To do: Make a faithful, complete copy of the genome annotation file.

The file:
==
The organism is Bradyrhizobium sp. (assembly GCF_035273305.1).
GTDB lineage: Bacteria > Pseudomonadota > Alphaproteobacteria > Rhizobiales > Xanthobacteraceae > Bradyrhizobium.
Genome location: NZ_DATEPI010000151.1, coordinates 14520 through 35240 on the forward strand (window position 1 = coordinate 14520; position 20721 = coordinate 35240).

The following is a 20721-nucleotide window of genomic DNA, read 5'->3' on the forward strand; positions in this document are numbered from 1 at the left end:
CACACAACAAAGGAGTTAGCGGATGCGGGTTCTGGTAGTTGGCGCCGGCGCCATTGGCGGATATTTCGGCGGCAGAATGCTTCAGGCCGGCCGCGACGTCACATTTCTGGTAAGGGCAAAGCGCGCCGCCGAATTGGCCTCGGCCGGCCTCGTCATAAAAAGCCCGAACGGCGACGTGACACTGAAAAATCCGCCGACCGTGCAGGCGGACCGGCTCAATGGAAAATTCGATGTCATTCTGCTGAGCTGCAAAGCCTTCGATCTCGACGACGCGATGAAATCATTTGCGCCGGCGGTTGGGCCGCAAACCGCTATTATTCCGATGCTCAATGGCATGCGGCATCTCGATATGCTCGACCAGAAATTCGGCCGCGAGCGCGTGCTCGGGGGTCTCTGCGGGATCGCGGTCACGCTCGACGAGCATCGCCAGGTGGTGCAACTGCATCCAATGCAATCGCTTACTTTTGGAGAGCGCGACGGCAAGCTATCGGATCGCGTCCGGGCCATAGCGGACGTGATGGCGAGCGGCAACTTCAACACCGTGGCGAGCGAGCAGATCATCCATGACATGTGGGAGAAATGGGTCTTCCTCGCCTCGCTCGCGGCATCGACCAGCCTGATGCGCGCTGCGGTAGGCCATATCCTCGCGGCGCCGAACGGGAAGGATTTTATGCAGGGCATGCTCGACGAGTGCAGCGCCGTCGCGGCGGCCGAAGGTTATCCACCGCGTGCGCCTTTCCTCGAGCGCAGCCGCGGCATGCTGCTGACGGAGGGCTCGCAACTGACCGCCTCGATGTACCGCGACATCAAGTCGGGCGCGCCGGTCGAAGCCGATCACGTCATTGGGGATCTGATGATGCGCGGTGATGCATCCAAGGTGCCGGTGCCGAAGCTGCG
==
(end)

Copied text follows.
The organism is Bradyrhizobium sp. (assembly GCF_035273305.1).
GTDB lineage: Bacteria > Pseudomonadota > Alphaproteobacteria > Rhizobiales > Xanthobacteraceae > Bradyrhizobium.
Genome location: NZ_DATEPI010000151.1, coordinates 14520 through 35240 on the forward strand (window position 1 = coordinate 14520; position 20721 = coordinate 35240).

The following is a 20721-nucleotide window of genomic DNA, read 5'->3' on the forward strand; positions in this document are numbered from 1 at the left end:
CACACAACAAAGGAGTTAGCGGATGCGGGTTCTGGTAGTTGGCGCCGGCGCCATTGGCGGATATTTCGGCGGCAGAATGCTTCAGGCCGGCCGCGACGTCACATTTCTGGTAAGGGCAAAGCGCGCCGCCGAATTGGCCTCGGCCGGCCTCGTCATAAAAAGCCCGAACGGCGACGTGACACTGAAAAATCCGCCGACCGTGCAGGCGGACCGGCTCAATGGAAAATTCGATGTCATTCTGCTGAGCTGCAAAGCCTTCGATCTCGACGACGCGATGAAATCATTTGCGCCGGCGGTTGGGCCGCAAACCGCTATTATTCCGATGCTCAATGGCATGCGGCATCTCGATATGCTCGACCAGAAATTCGGCCGCGAGCGCGTGCTCGGGGGTCTCTGCGGGATCGCGGTCACGCTCGACGAGCATCGCCAGGTGGTGCAACTGCATCCAATGCAATCGCTTACTTTTGGAGAGCGCGACGGCAAGCTATCGGATCGCGTCCGGGCCATAGCGGACGTGATGGCGAGCGGCAACTTCAACACCGTGGCGAGCGAGCAGATCATCCATGACATGTGGGAGAAATGGGTCTTCCTCGCCTCGCTCGCGGCATCGACCAGCCTGATGCGCGCTGCGGTAGGCCATATCCTCGCGGCGCCGAACGGGAAGGATTTTATGCAGGGCATGCTCGACGAGTGCAGCGCCGTCGCGGCGGCCGAAGGTTATCCACCGCGTGCGCCTTTCCTCGAGCGCAGCCGCGGCATGCTGCTGACGGAGGGCTCGCAACTGACCGCCTCGATGTACCGCGACATCAAGTCGGGCGCGCCGGTCGAAGCCGATCACGTCATTGGGGATCTGATGATGCGCGGTGATGCATCCAAGGTGCCGGTGCCGAAGCTGCG